It has long been known that children born preterm are at increased risk of developmental problems, but to date, the tools to identify and treat affected individuals have been of limited effectiveness.
Dr Julia Pitcher and Associate Professor Michael Ridding of the Robinson Institute’s Neuromotor Plasticity and Development (NeuroPAD) Group are interested in how the brain responds to lifetime experiences by changing connections between brain cells, a phenomenon known as neuroplasticity. Their recent work shows that teenagers who had been born preterm showed relatively low brain plasticity in association with abnormally low levels of salivary cortisol. The data sheds light on the mechanism behind developmental problems with memory and learning due to preterm delivery, and may open up new avenues for diagnosis and treatment.
The human brain shows remarkable flexibility and resilience in the way it responds to the world. Neuroscientists use the term ‘plasticity’ to describe the lifelong ability of the brain to change its structure and function in response to experience and incoming stimuli from the environment. The high degree of plasticity in children’s brains is clearly evident in the enormous changes that take place in their development during infancy, early childhood and primary and secondary schooling.
In 2012 Julia and Michael published data promoting the first evidence that being born preterm – before 37 weeks of pregnancy – may reduce the brain’s ability to undergo plastic change. The studies, performed by Honours student Alysha Riley, involved comparing brain plasticity in three groups of subjects: adolescents born preterm, adolescents born at term and adults born at term. The work involved use of a non-invasive magnetic brain stimulation technique to measure neuroplasticity in the study subjects.
“Teenagers born preterm clearly showed reduced neuroplasticity in response to brain stimulation,” Julia said.
“Surprisingly, even very modest preterm birth was associated with a reduced brain response. On the other hand, term-born teenagers were highly ‘plastic’ compared with adults and the preterm teens.”
These days, infants born well before 37 weeks of gestation can be supported to survive thanks to medical interventions. However this new data suggests that aspects of brain development critical for normal childhood neuroplasticity take place during the fi nal weeks and days of pregnancy.
“The growth of the brain is rapid between 20 and 37 weeks gestation, and being born even mildly preterm appears to subtly but significantly alter brain microstructure, neural connectivity and neurochemistry,” said Julia.
This novel research is opening up exciting pathways to approaching an old problem. Researchers, doctors, parents and educators have known for some time that children born preterm often have diffi culties with learning, memory and motor development. However, because the problems are often subtle and occur in the absence of any detectable brain injury, interventions to help these children have not been very successful.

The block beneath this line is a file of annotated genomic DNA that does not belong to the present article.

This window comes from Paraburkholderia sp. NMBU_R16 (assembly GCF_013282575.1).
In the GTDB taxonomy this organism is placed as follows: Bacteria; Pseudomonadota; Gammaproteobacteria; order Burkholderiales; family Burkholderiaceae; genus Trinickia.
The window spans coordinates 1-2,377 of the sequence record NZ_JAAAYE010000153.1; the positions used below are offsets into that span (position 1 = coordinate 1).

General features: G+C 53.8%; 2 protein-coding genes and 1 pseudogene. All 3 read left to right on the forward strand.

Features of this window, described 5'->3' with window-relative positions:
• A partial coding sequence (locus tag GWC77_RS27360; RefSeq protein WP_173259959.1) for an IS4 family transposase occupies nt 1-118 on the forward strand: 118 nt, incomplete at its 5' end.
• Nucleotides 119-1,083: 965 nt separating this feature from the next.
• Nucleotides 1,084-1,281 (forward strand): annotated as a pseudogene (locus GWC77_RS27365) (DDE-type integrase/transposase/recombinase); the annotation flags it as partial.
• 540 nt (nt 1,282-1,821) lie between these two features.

To further address this aspect of the problem and to investigate possible mechanisms that may be involved, Julia and Michael looked at levels of the hormone cortisol in their study subjects.
“Preterm teens had low levels of cortisol in their saliva, which was highly predictive of the reduced brain plasticity we observed,” said Julia.
Cortisol is often described as a stress hormone, but the Adelaide researchers have previously shown it also has a key role in regulating brain plasticity. Cortisol levels can be therapeutically manipulated and this could offer therapeutic potential for preterm children.
“Cortisol plays a critical role in learning, the consolidation of new knowledge into memory and the later retrieval of those memories. This might be important for the development of a possible therapy to overcome the neuroplasticity problem,” she said.
Published in the prestigious Journal of Neuroscience, Julia and Michael’s data attracted national and international attention. For the first time it showed clear physiological reasons why preterm children might have difficulties with learning and memory, and raised new possibilities for the development of targeted interventions for them.
The team is now conducting further research to more fully elucidate the role of cortisol in modulating brain development and plasticity, in particular whether cortisol affects specific types of learning and memory more than others.
From a prevention point of view, the research also adds to the already substantial body of evidence emphasising the need to support women to carry pregnancies to at least 37 weeks whenever possible.
“Even one extra week of pregnancy could make a huge difference to the future brain development of that child,” said Julia.